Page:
In this episode of the Tank Magazine podcast, Adam Bychawski talks with two of the leading writers engaged on the UK’s serious housing issues, Anna Minton and John Boughton. A writer, journalist and reader of architecture at the University of East London, Anna Minton’s most recent book, Big Capital: Who Is London For? (2017) is a piercing survey of the housing shortage in London and looks at how our homes became financial assets. John Boughton’s first book Municipal Dreams (2018) provides a deeply compelling narrative history of Britain’s council housing from the 19th century through to the Grenfell Tower fire. Topics touched on include the origins of council housing and it’s erosion since the 1980s, alongside more optimistic non-market solutions that could prove key to building a more secure future. ◉
In this episode of the TANK magazine podcast, listeners will hear Madeline Miller reading from her new novel Circe and answering some questions about the book. Miller’s first novel The Songs of Achilles, won the 2012 Orange Prize, and Circe offers another vivid and fresh take on Greek mythology, this time centred on the powerful sorceress most often remembered for turning men into pigs in Homer’s Odyssey. Miller tells us what drew her to this character, whom she calls the “first witch of Western literature”, and explains how Greek myth, especially in its feminist retellings, still has much to show us about our world today.
In this episode of the Tank Magazine podcast, Nadifa Mohamed reads her flash fiction piece, The Maid. Nadifa Mohamed was born in Hargeisa, Somalia in 1981 and studied History and Politics at St. Hilda's College, Oxford University. Her first novel, Black Mamba Boy, was published in 2009. It won the Betty Trask Prize, was long-listed for the Orange Prize, and was short-listed for the Guardian First Book Award, the John Llewellyn Rhys Prize, the Dylan Thomas Prize, and the PEN Open Book Award. In 2013 she was selected as one of Granta’s Best of Young British Novelists and in 2014 as one of Africa 39's Best of Young African Novelists. Her second novel, The Orchard of Lost Souls, was published in 2013 and won a Somerset Maugham Prize and the Prix Albert Bernard, and was long-listed for The Dylan Thomas Prize and short-listed for the Hurston/Wright Legacy Award. She writes regularly for The Guardian, The New York Times, Lithub, Granta, and Tank Magazine. The printed version of this piece is published in the Tank Future Perfect Issue. ◉
In this episode of the Tank Magazine podcast, Tank’s editor Thomas Roueché talks with Anton Vidokle about the many meanings of cosmism. Vidokle is an artist, filmmaker and founder of artistic platform and archive, e-flux. The final part of his most recent film series Immortality for All: A Film Trilogy on Russian Cosmism, was released in 2017. Part documentary and part performance, the trilogy constitutes an essayistic foray into the history and legacy of cosmism; it draws specifically on the writings of Nikolai Fedorov and was filmed across the post-Soviet landscape. The text version of this interview is published in the Tank Future Perfect Issue. ◉
In this episode of the Tank Magazine Podcast, Adam Bychawski speaks to the author and poet Kapka Kassabova about her book Border: A Journey to the Edge of Europe (2017). Combining memoir and myth, history and travel, the book is an exploration of the borderlands between Turkey, Greece and Bulgaria, where Kassabova spent her childhood. On her journey through the south-easternmost corners of Europe, Kassabova documents the tragic stories and mystical folklore of people whose lives have been irrecoverably shaped by the borders that surround them.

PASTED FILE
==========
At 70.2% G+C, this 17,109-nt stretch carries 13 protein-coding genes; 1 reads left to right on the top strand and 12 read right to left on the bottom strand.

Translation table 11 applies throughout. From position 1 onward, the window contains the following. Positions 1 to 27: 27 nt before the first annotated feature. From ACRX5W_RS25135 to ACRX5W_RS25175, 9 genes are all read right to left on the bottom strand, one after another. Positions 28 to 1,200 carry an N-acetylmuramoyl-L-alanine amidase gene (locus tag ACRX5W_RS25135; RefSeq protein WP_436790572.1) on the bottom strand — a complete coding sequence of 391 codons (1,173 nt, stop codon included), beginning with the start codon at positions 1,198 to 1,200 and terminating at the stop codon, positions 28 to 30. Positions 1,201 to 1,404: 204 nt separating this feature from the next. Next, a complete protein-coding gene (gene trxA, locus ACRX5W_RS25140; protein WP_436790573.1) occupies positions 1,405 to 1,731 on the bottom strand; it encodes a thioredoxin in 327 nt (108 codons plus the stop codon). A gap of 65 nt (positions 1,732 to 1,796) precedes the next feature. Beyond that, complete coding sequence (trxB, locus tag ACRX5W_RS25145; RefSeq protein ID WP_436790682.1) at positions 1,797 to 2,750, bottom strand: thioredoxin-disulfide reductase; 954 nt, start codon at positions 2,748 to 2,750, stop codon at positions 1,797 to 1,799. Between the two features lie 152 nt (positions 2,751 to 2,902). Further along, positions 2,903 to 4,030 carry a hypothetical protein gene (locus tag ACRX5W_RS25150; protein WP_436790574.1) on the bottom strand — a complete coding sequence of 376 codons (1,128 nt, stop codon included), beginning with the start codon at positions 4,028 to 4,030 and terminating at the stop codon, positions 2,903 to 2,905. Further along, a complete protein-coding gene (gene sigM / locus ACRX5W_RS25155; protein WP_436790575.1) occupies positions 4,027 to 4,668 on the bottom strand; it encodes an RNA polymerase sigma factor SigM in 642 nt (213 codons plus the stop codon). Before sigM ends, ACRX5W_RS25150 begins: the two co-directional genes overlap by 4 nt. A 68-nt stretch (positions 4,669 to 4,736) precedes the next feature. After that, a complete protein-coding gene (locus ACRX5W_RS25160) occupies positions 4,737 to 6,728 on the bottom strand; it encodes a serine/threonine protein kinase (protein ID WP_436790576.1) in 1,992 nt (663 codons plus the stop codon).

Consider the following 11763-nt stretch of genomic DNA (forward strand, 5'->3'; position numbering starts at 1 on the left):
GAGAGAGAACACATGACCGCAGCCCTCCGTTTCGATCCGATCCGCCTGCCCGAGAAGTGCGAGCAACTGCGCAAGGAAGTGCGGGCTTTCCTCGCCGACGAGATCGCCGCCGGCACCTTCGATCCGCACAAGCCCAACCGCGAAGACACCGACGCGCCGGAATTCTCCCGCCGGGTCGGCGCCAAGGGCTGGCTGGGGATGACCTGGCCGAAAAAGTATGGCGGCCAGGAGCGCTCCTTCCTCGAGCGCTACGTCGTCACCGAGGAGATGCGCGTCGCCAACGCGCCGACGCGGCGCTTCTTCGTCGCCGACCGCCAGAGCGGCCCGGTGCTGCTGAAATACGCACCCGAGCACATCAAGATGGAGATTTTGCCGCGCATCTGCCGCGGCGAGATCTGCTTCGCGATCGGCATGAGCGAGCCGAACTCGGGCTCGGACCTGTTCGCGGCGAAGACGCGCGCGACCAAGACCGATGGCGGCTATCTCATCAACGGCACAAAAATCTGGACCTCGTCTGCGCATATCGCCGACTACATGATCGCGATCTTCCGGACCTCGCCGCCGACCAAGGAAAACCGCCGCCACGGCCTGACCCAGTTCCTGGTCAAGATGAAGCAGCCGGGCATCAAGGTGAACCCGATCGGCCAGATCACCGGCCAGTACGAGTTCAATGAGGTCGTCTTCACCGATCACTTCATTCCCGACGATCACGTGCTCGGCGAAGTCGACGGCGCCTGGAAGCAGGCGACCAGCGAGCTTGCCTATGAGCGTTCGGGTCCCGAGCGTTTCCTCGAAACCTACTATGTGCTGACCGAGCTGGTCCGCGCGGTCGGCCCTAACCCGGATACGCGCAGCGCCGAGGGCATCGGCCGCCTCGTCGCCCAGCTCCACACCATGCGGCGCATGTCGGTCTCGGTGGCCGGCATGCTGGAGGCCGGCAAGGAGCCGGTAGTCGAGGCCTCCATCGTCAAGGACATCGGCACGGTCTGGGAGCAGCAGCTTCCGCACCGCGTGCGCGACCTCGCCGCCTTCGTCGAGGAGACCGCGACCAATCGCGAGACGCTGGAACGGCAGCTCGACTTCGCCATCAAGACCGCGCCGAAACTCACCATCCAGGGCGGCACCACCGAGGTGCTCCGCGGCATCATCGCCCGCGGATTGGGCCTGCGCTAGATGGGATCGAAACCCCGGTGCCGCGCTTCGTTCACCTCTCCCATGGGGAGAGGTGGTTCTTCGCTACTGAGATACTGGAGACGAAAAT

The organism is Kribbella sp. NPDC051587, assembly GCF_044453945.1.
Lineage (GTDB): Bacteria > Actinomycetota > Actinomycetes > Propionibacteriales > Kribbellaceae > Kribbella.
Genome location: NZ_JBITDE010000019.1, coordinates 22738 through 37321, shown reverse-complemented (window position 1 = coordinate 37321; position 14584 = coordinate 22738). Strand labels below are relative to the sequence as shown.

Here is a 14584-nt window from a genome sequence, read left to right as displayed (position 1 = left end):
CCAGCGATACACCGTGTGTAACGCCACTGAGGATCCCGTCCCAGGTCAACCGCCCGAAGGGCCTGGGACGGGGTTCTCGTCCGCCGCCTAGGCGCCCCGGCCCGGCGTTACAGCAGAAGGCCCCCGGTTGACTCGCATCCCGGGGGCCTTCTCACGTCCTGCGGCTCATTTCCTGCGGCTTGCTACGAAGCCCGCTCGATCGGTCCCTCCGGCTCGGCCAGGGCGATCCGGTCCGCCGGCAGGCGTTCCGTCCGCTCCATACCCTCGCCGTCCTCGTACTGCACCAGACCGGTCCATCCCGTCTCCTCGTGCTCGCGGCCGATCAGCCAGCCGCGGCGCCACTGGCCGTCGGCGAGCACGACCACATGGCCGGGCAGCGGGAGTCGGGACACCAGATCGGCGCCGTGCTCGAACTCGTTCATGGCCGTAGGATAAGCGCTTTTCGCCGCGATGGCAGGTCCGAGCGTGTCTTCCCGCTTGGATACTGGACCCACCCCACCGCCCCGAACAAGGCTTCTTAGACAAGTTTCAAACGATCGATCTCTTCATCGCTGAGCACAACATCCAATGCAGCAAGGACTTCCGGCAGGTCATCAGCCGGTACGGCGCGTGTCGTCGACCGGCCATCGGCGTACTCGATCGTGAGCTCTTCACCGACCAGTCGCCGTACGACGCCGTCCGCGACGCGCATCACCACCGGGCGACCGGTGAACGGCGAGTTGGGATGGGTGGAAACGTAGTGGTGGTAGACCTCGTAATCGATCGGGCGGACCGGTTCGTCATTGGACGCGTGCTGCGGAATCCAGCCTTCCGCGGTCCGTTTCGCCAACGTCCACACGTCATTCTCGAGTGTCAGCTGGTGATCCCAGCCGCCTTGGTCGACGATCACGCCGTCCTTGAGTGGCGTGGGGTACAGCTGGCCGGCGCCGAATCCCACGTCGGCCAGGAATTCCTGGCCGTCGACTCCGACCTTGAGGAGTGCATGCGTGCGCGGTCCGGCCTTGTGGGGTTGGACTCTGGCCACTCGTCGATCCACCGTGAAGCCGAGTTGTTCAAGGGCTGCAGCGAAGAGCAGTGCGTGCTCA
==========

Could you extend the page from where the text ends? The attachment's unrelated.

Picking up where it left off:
In this episode of the Tank Magazine Podcast, Katherine Rundell reads her piece "Russia in the late summer". Katherine Rundell is a fellow of All Souls College at the University of Oxford and a children's author. Her latest book, The Explorer, is shortlisted for the 2017 Costa Children's Book Award and she is currently working on her first novel for adults. The text version of this piece is published in the Tank Travel Issue.
In this episode of the Tank Magazine Podcast, the writer, environmentalist and political activist George Monbiot discusses the ideas in his new book Out of the Wreckage: A New Politics for an Age of Crisis. Never one to think small when the problems are anything but, the book sets out an inspiring vision for a new left politics, one built on cooperation, ambition and optimism.
In this episode of the Tank Magazine podcast, Adam Bychawski talks with the rare book dealer and Tank collaborator Carl Williams about eccentric collectors, the earliest experiments with LSD and takes us through some of his wide-ranging ephemera. From trip diaries to wanted posters, Carl Williams has seen (and dealt) it all.
In this episode of the Tank Magazine podcast, Jan-Peter Westad talks with the writer Charlie Fox. His debut book This Young Monster was published by Fitzcarraldo Editions this year and has been praised by the likes of John Waters and Chris Kraus. From Stranger Things and David Lynch to Leigh Bowery and Arthur Rimbaud, the essay collection takes a piercing and playful look at all things monstrous, celebrating artists who find beauty within the dark and the disturbing.
This episode is a recording of Liberalism and Ignorance, a talk hosted in collaboration with the MIT Press, between the academic Daniel DeNicola and the journalist Edmund Fawcett.
DeNicola is the chair of philosophy at Gettysburg College and the author of Understanding Ignorance: The Surprising Impact of What We Don't Know, published by MIT Press. Edmund Fawcett is a former correspondent for The Economist and the author of Liberalism, the Life of an Idea.